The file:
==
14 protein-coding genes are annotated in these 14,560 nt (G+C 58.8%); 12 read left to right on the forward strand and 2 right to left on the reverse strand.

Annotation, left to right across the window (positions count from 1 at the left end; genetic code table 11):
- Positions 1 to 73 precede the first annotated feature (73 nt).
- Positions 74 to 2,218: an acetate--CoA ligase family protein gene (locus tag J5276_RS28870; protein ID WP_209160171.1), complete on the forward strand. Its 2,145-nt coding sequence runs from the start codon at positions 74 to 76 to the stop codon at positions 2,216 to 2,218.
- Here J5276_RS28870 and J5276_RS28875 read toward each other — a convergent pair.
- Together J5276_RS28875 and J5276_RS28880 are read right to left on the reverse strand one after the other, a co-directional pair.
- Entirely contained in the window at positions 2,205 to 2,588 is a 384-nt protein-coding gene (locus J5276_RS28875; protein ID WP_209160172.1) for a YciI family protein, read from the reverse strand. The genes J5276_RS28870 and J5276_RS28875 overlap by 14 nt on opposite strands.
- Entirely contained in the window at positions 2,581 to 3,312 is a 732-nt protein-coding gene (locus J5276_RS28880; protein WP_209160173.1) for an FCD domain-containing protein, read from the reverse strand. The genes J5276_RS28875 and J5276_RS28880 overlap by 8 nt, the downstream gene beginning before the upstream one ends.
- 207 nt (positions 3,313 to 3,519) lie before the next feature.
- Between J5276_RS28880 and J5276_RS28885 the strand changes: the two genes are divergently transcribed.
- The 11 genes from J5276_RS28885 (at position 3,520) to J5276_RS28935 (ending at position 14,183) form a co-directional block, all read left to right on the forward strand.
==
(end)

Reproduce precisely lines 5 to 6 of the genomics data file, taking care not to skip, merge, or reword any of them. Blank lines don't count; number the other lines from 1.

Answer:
- Here J5276_RS28870 and J5276_RS28875 read toward each other — a convergent pair.
- Together J5276_RS28875 and J5276_RS28880 are read right to left on the reverse strand one after the other, a co-directional pair.